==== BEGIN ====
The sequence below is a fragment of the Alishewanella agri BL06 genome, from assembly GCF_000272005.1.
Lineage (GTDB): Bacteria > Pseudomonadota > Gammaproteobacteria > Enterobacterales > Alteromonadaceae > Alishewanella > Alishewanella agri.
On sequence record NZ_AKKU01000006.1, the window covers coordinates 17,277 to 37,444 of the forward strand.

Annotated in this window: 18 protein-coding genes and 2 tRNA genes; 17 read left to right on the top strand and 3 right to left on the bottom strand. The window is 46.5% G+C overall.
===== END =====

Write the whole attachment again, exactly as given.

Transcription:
The sequence below is a fragment of the Alishewanella agri BL06 genome, from assembly GCF_000272005.1.
Lineage (GTDB): Bacteria > Pseudomonadota > Gammaproteobacteria > Enterobacterales > Alteromonadaceae > Alishewanella > Alishewanella agri.
On sequence record NZ_AKKU01000006.1, the window covers coordinates 17,277 to 37,444 of the forward strand.

Annotated in this window: 18 protein-coding genes and 2 tRNA genes; 17 read left to right on the top strand and 3 right to left on the bottom strand. The window is 46.5% G+C overall.